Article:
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Weapons of Mass Destruction (WMD)

Turkey Downs Syrian Jet as Moscow Warns Ankara

By Dorian Jones March 03, 2020

Turkish forces shot down a Syrian warplane in Syria's Idlib province Tuesday, in an escalation of Turkey's military offensive against Syrian government forces. Ankara's assault is in retaliation for the killing of 34 Turkish troops in an airstrike blamed on Damascus.

The fighting increases the threat of confrontation between Turkish and Russian forces, a danger the Russian and Turkish presidents will be seeking to avoid when they meet Thursday. Russia backs Syria's government offensive near the Turkish border.

Turkey's military campaign is showing little sign of abating, with the third Syrian fighter downed by the Turkish Air Force since Sunday. The Turkish Defense Ministry said Tuesday that in the past 24 hours, more than 300 Syrian soldiers were killed and more than a dozen tanks, armored vehicles and missile systems were destroyed.

The Turkish offensive is centering on Idlib, the last rebel stronghold, which Syrian forces, backed by Russian airpower, are fighting to capture. Ankara's ongoing offensive is expected to continue at least until Thursday, when Turkish President Recep Tayyip Erdogan meets Russian counterpart Vladimir Putin in Moscow.

"The Turkish aim is to reverse the gains the Syrian regime has been making in Idlib over the last few weeks," said Asli Aydintasbas, a senior fellow at the European Council on Foreign Relations.

"So that Mr. Erdogan could go to his meeting with Vladimir Putin on the 5th of March with a stronger hand," Aydintasbas said.

Along with supporting the rebels in Idlib, Erdogan is also determined to prevent a new exodus of Syrians entering Turkey. Already more than a million people in Idlib have fled to Turkey's border to escape Syrian government forces.

Analysts say the scale of the Turkish casualties in last week's airstrike has created a new, powerful motivation for Ankara.

"Turkey is in Idlib and cannot go away from Idlib because it has become a matter of honor for Turkey," said Professor Huseyin Bagci of Ankara's Middle East Technical University. "And if it becomes a matter of honor, then Turkey is ready to pay whatever it costs. So there's a growing tension now."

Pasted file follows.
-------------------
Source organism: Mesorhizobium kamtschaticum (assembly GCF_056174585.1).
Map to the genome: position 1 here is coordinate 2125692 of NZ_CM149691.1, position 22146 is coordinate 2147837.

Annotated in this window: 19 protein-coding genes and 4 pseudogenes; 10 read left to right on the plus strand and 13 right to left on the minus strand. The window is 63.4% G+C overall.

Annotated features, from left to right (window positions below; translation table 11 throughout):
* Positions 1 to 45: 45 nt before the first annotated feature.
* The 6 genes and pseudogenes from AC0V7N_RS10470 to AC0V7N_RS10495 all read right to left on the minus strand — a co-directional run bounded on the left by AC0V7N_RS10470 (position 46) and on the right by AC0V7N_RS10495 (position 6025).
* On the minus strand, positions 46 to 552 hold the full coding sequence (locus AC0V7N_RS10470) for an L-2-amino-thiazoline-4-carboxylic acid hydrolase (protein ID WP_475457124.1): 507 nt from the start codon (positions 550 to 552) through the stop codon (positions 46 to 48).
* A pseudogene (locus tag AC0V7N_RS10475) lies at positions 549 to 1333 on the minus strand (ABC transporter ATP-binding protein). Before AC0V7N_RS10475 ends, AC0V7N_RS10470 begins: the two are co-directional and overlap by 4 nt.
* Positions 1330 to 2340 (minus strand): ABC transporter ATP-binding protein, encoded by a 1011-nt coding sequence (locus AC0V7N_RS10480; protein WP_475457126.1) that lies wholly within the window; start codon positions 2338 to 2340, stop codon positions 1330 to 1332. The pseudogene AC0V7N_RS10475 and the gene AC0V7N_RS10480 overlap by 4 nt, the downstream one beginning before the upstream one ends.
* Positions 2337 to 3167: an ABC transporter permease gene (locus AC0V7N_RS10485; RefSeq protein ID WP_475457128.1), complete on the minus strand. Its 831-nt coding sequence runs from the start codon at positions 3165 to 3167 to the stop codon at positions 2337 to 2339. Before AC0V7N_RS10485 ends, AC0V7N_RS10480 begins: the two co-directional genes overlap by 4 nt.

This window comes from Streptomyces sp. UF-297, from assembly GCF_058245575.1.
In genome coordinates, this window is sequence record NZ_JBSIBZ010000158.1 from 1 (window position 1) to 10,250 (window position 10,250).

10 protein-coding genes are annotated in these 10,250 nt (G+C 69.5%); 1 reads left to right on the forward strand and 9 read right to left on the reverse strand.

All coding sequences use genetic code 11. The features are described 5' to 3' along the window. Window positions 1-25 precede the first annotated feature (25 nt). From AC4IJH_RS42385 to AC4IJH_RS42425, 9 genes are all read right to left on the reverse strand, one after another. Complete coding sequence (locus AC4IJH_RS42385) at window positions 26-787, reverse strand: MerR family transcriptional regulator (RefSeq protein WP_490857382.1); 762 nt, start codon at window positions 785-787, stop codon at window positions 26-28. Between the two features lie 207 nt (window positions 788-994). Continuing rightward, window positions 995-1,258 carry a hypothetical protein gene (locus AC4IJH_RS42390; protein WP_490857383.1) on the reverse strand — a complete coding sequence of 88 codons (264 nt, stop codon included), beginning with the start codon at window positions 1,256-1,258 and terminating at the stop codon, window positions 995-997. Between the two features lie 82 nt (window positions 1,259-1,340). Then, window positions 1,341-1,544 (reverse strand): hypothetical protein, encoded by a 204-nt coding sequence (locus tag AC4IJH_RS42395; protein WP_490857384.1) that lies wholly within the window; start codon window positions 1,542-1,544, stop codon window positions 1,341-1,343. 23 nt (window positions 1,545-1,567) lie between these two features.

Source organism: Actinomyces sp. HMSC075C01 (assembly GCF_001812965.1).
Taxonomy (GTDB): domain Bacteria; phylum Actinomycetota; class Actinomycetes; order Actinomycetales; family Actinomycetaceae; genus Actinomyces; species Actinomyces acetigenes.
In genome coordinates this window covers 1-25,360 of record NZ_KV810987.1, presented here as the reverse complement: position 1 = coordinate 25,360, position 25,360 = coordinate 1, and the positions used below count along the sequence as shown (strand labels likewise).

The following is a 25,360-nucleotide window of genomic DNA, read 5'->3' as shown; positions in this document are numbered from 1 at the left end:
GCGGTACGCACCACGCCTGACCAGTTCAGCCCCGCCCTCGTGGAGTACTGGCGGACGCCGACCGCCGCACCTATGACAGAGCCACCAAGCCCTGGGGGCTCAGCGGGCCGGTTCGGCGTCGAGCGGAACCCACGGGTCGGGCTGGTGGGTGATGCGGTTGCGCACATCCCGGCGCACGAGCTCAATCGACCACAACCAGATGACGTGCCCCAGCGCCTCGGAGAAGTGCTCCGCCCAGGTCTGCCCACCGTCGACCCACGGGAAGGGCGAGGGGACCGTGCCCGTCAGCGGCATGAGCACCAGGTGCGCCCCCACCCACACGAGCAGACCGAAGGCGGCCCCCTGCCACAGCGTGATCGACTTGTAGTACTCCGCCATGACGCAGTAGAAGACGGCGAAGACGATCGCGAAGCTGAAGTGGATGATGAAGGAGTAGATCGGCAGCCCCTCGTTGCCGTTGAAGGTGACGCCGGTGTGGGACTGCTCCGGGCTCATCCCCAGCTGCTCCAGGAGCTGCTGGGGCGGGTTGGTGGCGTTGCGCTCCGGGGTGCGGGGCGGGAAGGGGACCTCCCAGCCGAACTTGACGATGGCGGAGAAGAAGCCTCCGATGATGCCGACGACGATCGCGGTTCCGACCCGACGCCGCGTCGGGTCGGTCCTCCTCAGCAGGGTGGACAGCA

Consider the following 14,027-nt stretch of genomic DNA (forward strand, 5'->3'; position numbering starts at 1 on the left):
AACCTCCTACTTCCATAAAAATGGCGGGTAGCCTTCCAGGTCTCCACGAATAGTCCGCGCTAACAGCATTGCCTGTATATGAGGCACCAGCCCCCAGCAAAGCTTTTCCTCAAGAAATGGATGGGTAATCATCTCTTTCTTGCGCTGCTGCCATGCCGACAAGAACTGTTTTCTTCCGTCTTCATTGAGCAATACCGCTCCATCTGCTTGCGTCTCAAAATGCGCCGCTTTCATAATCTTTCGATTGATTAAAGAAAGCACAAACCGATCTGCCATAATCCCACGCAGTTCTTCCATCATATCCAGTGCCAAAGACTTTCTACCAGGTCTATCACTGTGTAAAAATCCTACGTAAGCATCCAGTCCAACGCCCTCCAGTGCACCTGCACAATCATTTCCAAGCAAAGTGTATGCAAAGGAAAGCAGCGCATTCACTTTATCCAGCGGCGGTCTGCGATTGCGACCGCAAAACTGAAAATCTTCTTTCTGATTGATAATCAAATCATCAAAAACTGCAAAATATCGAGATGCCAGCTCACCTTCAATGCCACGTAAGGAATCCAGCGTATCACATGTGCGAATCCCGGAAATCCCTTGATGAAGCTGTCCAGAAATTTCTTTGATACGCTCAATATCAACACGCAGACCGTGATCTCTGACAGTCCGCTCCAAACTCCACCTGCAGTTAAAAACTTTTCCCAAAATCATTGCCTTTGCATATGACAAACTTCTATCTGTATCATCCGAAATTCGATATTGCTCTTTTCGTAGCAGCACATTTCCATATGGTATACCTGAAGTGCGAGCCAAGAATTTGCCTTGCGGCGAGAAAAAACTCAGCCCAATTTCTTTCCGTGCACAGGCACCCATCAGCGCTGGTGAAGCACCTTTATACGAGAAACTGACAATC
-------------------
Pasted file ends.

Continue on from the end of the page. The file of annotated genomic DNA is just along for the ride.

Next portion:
Moscow has an advanced missile defense system that covers the Idlib region along with advanced jets stationed at a nearby airbase; however, Ankara's air attacks, primarily carried out by drones, have mainly been allowed by Russia to act with impunity.

"It's clear that the Russians are trying to preserve the relationship with Turkey because Turkey is such an asset for them in terms of their Middle East policy and in terms of driving a wedge in the NATO alliance," said Aydintasbas.

"So they don't want to push Turkey so far that it will go back to the West, or Erdogan will feel compelled to sever the relationship," she added. "So Russia has allowed Turkey to use the Syrian airspace. For a number of days in return, Turkey has solely focused on the regime targets."

While Ankara and Moscow back rival sides in the Syrian civil war, they have increasingly cooperated in seeking an end to the conflict. Cooperation in Syria is the basis of a broader and deepening Turkish-Russian relationship, much to the concern of Turkey's NATO allies.

Ankara, too, does not appear ready to end its relationship with Moscow. Erdogan is avoiding accusing Russia of being responsible for the deadly airstrike last week on Turkish troops. Most analysts point out that Syrian government bombers can't carry out a night attack, which is when the fatal strike occurred.

With Turkish forces claiming to have killed more than 2,000 Syrian soldiers and destroyed more than 100 battle tanks, Moscow's patience appears to be running out. On Monday, the Kremlin, in a thinly veiled warning, told Ankara it could not guarantee the safety of Turkish planes after Damascus announced the closing of Syrian airspace over Idlib.

The United States is stepping up its diplomatic effort to exploit Russian-Turkish tensions in a bid to coax Ankara toward its traditional Western allies. U.S. Ambassador James Jeffrey, Special representative for Syrian engagement, and U.S. Ambassador to the United Nations Kelly Craft visited Turkey on Tuesday. Jeffrey is also the special envoy to the Global Coalition to Defeat ISIS.

Craft and Jeffrey, accompanied by Turkish officials, went to Turkey's border with Idlib. They symbolically stepped inside Syria in a move to show solidarity with Ankara in its campaign against Damascus. Craft announced $108 million in additional humanitarian assistance for the people of Syria while Jeffrey said, "We are ready to provide munition for Turkey in Idlib."

Jeffrey gave no further details on the nature of the munitions. Analysts suggest, given the intensity of the Turkish military offensive and the heavy use of smart bombs, Ankara would welcome new munitions.

"This offer of munitions is positive for Ankara, not only militarily but also diplomatically. It will strengthen Erdogan's hand when he sits down with Putin. It shows Putin Washington is behind Turkey," said Professor Bagci.

Jeffrey's offer, however, falls short of Erdogan's call for Washington to enforce a no-fly zone to protect Turkish forces in Idlib.

"I think Turkey is sobering up about the relationship with Russia, and at the end of the day, cozying up to Russia doesn't solve its security needs," said Aydintasbas. "On the other hand, there has been a reluctance on the part of both the United States and NATO to commit militarily in Syria."

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